The term piña, which is also included in the exhibition title, refers back to its basic meaning, i.e. to pineapples and their shape, which is made up of strict geometric units and a yellow basic colour, on the one hand, and to another language use, according to which it means “to collect” and “to bring together from various units” on the other.

The word Polysemy refers to the capacity of a sign, image or word to have more than one meaning. This exhibition is the fourth in a series of collaborations between London based Večeřová and Prague based Příkaský combing painting, performance, video and site specific performance in a unique creative dialogue. For Polysemy the exhibition space is simultaneously installation, stage and a site of performance.

The colorful fabrics in Gili Avissar's works are sewn into extensive installations. They hang from scaffolding and divide the space like walls. Other shapes emerge from the objects, they are filled, connected or weighted down with ropes and strings in the room. The patterns and textures of the different fabrics come together in the installations to form shimmering collages.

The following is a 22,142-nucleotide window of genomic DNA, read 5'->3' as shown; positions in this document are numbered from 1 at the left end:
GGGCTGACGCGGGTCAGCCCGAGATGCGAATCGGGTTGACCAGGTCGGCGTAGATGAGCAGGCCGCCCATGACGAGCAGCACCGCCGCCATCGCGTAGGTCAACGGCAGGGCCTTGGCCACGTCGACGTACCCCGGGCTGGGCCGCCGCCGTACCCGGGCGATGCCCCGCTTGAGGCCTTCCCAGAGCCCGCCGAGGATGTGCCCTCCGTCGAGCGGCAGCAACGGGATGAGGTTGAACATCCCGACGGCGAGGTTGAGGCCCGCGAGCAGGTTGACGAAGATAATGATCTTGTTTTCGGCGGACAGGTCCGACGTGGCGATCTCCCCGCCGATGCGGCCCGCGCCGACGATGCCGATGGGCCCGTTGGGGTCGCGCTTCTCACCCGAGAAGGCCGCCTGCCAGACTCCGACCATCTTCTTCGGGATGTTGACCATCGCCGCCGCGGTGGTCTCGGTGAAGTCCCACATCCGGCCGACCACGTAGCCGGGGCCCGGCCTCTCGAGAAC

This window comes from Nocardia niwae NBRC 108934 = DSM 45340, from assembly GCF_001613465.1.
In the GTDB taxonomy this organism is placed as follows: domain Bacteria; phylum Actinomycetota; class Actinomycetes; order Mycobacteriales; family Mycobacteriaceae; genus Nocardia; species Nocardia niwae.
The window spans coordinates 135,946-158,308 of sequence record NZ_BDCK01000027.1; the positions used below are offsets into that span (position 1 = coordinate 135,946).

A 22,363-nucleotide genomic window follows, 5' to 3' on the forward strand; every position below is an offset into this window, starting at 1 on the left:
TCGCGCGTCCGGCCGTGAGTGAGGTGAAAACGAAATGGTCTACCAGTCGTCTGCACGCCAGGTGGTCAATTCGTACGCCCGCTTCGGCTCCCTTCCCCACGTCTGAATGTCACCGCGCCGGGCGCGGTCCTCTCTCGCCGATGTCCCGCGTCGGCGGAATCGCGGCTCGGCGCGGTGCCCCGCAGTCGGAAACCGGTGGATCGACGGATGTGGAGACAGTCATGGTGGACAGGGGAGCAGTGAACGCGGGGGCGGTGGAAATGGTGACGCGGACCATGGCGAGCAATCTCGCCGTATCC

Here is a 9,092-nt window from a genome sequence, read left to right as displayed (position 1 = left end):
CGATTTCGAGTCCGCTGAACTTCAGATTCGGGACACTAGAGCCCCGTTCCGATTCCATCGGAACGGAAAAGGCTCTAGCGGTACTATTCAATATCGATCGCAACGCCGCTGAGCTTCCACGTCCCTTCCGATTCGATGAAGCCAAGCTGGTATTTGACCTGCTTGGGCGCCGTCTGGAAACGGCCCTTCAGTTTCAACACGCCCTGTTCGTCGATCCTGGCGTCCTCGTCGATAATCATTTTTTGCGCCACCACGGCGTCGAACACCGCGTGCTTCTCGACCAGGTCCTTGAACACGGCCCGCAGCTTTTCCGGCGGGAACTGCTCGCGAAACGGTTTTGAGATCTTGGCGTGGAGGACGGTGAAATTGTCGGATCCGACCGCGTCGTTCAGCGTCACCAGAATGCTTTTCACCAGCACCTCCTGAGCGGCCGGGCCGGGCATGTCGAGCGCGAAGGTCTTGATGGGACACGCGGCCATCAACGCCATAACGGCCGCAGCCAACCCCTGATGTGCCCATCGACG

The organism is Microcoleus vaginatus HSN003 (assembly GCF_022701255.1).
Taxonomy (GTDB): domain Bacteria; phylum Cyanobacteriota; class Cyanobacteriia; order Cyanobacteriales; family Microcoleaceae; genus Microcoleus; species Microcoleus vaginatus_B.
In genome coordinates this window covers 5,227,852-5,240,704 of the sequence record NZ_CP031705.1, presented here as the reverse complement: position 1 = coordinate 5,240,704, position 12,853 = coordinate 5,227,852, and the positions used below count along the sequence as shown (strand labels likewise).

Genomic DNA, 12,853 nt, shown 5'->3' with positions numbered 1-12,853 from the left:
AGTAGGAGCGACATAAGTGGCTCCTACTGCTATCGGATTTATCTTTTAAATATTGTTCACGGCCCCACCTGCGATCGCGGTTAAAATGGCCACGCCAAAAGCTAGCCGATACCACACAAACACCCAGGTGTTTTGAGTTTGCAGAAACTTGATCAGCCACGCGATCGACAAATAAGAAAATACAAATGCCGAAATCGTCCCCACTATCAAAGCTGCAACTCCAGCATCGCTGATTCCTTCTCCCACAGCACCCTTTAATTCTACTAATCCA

Gaby and Wilhelm Schürmann do not see their collection as just private property or a prestige object, but rather as an item of cultural value that needs exchange with the public. Their collection has been constantly growing since the late 1970s, and it provides an incomparable view of the development of contemporary art from the 1980s onward.

The exhibition Photo/Politics/Austria embarks on a photographic journey through the past one hundred years of Austrian history, using single images and image series that put unique events, historical upheaval, and sociopolitical shifts in a nutshell. Simultaneously, it traces the evolution of photography and the diversity of its formats in which it has been used in the course of these one hundred years.